Robert McNamara, who died last week, on July 6, served as Kennedy’s, then as Johnson’s Defense secretary. He contributed more than most to the slaughter of 3.4 million Vietnamese (his own estimate). He went on to run the World Bank, where he presided over the impoverishment, eviction from their lands and death of many millions more round the world.
Just as George Kennan, one of the architects of the Cold War, helped bolt together the ramshackle scaffolding of bogus claims that provided the rationalization for Harry Truman’s great “arms scare” in 1948, launching the postwar arms race, McNamara tugged his forelock and said “Aye, aye, Sir” when Kennedy, campaigning against Nxon in the late 1950s attacked the Eisenhower/Nixon administration for having allowed a “missile gap” to develop that had now delivered America naked and helpless into the grip of the Soviet Union.
This was the biggest lie in the history of threat inflation and remains so to this day. At the moment when Kennedy, McNamara at his elbow, was flaying the Eisenhower administration for the infamous “gap,” the US government from its spy planes that the Soviet Union had precisely one missile silo with an untested missile in it. The Russians knew that the US knew this, because they were fully primed about about the U-2 spy-plane overflights, most dramatically when U-2 pilot Gary Powers crashed near Sverdlovsk and told all to his captors.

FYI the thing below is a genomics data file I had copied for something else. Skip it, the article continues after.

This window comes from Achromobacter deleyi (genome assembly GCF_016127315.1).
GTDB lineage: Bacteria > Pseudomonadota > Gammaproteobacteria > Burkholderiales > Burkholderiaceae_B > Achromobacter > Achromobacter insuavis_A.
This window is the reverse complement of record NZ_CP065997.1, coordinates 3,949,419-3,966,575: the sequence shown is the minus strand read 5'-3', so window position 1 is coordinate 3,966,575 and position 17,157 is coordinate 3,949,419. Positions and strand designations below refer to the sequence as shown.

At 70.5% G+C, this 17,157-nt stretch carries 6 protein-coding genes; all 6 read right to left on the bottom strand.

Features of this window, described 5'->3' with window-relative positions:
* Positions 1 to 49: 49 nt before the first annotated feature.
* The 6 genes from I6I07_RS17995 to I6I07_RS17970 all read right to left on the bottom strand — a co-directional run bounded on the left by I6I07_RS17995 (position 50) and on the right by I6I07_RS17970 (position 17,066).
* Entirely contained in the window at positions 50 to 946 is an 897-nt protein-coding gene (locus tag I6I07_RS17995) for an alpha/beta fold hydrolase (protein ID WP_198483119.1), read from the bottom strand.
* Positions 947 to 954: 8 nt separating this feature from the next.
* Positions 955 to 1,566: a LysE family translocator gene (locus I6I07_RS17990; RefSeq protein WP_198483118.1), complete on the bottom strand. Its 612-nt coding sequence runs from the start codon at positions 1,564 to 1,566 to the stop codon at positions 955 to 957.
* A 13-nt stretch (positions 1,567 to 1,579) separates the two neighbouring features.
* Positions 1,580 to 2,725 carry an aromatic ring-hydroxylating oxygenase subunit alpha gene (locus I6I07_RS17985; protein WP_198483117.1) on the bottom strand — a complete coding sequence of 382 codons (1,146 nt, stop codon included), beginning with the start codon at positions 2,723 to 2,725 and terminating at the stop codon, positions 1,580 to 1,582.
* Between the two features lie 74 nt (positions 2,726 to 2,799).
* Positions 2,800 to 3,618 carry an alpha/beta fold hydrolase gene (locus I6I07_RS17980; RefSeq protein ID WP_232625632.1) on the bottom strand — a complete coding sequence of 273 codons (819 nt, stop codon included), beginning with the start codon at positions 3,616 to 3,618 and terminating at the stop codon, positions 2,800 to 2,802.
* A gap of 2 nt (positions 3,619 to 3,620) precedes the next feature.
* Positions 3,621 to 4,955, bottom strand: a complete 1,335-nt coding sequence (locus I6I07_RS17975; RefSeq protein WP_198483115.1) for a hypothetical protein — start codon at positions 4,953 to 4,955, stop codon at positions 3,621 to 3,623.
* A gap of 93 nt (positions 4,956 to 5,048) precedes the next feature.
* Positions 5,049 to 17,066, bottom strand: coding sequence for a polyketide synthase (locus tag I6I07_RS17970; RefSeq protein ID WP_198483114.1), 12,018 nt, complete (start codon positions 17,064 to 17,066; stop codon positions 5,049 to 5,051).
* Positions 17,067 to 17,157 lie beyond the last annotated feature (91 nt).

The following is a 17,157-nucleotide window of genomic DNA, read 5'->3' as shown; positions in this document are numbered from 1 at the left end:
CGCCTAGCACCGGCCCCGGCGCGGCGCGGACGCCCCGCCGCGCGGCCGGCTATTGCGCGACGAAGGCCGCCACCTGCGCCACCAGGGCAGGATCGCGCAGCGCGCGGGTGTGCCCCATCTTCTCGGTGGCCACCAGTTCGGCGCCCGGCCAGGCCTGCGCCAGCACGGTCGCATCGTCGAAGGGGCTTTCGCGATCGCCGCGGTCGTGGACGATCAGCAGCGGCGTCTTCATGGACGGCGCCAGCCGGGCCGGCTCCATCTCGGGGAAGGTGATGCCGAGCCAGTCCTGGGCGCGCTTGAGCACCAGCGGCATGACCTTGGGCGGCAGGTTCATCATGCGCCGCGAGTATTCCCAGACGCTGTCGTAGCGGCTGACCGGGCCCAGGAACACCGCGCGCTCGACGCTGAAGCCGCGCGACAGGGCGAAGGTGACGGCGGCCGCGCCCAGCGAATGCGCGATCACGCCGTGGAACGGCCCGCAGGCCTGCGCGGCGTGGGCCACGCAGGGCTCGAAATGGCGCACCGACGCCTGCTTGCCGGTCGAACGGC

When President Kennedy and Defense Secretary McNamara took power in 1961, became privy to all intelligence from the spy flights, and announced that the US was going to build 1000 ICBMs the Russians concluded that the US planned to wipe out the Soviet Union and immediately began a missile-building program of their own. So McNamara played a crucial, enabling role in the arms race in nuclear missiles. Before the “missile gap” it had been a “bomber race.”
It was entirely appropriate and logical that he began his services to the military working in Japan as a civilian analyst for Curt LeMay, the psychopathic Air Force general who ordered the raid that produced the Tokyo firestorm and who went on to become head of the Strategic Air Command and who boasted to Kennedy during the Cuban missile crisis that his missiles and B-52s were ready, willing and able to reduce the Soviet Union to a “smoldering, irradiated ruin in three hours,” a deed he was eager to accomplish.
LeMay was expert in guiding bright young systems analysts like McNamara into giving him the ex post facto intellectual rationales for enterprises on which he had long since set his mind. McNamara was an early member of the “defense intellectuals,” including Roberta and Albert Wohlstetter and Herman Kahn, who developed the whole argot of “controlled escalation,” “nuclear exchanges” and “mutual assured destruction” that kept the nuclear weapons plants, aerospace factories and nuclear labs at Los Alamos and Livermore and Oak Ridge humming along, decade after decade. McNamara liked to claim later, as he did to Errol Morris in his documentary “The Fog Of War,” that it was he who advised LeMay to send in his planes at lower altitude, the better to incinerate Japanese cities, but the historical record does not give him this dignity. He was a small player in LeMay’s murderous game.